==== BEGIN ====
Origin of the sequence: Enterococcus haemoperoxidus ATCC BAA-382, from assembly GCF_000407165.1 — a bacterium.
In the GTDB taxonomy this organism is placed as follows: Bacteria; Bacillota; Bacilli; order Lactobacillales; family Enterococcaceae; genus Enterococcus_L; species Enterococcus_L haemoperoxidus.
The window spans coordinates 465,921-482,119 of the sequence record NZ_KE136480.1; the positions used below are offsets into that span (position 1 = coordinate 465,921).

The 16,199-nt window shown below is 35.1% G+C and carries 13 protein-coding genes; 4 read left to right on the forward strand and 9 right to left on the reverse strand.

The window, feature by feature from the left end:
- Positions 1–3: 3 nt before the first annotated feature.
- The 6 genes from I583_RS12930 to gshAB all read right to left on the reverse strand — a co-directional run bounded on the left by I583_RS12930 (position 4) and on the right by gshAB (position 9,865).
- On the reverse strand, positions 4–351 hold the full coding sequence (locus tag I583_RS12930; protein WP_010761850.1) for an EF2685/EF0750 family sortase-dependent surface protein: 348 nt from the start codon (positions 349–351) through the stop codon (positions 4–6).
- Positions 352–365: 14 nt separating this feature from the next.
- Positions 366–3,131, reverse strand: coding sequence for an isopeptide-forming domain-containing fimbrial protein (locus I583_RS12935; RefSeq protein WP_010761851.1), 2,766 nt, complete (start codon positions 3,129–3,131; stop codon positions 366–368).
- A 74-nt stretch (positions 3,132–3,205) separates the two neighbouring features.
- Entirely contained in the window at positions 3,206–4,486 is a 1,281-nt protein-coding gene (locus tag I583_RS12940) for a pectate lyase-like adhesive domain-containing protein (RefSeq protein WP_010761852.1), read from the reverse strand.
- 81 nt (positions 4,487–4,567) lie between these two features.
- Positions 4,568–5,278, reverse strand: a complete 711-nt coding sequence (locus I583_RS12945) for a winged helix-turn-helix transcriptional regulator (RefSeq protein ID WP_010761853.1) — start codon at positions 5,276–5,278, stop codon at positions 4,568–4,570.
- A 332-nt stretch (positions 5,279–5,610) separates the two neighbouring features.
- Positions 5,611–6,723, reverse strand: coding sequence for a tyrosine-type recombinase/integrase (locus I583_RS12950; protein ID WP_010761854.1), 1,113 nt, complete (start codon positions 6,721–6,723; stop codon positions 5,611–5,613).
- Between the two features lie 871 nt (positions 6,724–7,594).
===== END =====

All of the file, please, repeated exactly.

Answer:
Origin of the sequence: Enterococcus haemoperoxidus ATCC BAA-382, from assembly GCF_000407165.1 — a bacterium.
In the GTDB taxonomy this organism is placed as follows: Bacteria; Bacillota; Bacilli; order Lactobacillales; family Enterococcaceae; genus Enterococcus_L; species Enterococcus_L haemoperoxidus.
The window spans coordinates 465,921-482,119 of the sequence record NZ_KE136480.1; the positions used below are offsets into that span (position 1 = coordinate 465,921).

The 16,199-nt window shown below is 35.1% G+C and carries 13 protein-coding genes; 4 read left to right on the forward strand and 9 right to left on the reverse strand.

The window, feature by feature from the left end:
- Positions 1–3: 3 nt before the first annotated feature.
- The 6 genes from I583_RS12930 to gshAB all read right to left on the reverse strand — a co-directional run bounded on the left by I583_RS12930 (position 4) and on the right by gshAB (position 9,865).
- On the reverse strand, positions 4–351 hold the full coding sequence (locus tag I583_RS12930; protein WP_010761850.1) for an EF2685/EF0750 family sortase-dependent surface protein: 348 nt from the start codon (positions 349–351) through the stop codon (positions 4–6).
- Positions 352–365: 14 nt separating this feature from the next.
- Positions 366–3,131, reverse strand: coding sequence for an isopeptide-forming domain-containing fimbrial protein (locus I583_RS12935; RefSeq protein WP_010761851.1), 2,766 nt, complete (start codon positions 3,129–3,131; stop codon positions 366–368).
- A 74-nt stretch (positions 3,132–3,205) separates the two neighbouring features.
- Entirely contained in the window at positions 3,206–4,486 is a 1,281-nt protein-coding gene (locus tag I583_RS12940) for a pectate lyase-like adhesive domain-containing protein (RefSeq protein WP_010761852.1), read from the reverse strand.
- 81 nt (positions 4,487–4,567) lie between these two features.
- Positions 4,568–5,278, reverse strand: a complete 711-nt coding sequence (locus I583_RS12945) for a winged helix-turn-helix transcriptional regulator (RefSeq protein ID WP_010761853.1) — start codon at positions 5,276–5,278, stop codon at positions 4,568–4,570.
- A 332-nt stretch (positions 5,279–5,610) separates the two neighbouring features.
- Positions 5,611–6,723, reverse strand: coding sequence for a tyrosine-type recombinase/integrase (locus I583_RS12950; protein ID WP_010761854.1), 1,113 nt, complete (start codon positions 6,721–6,723; stop codon positions 5,611–5,613).
- Between the two features lie 871 nt (positions 6,724–7,594).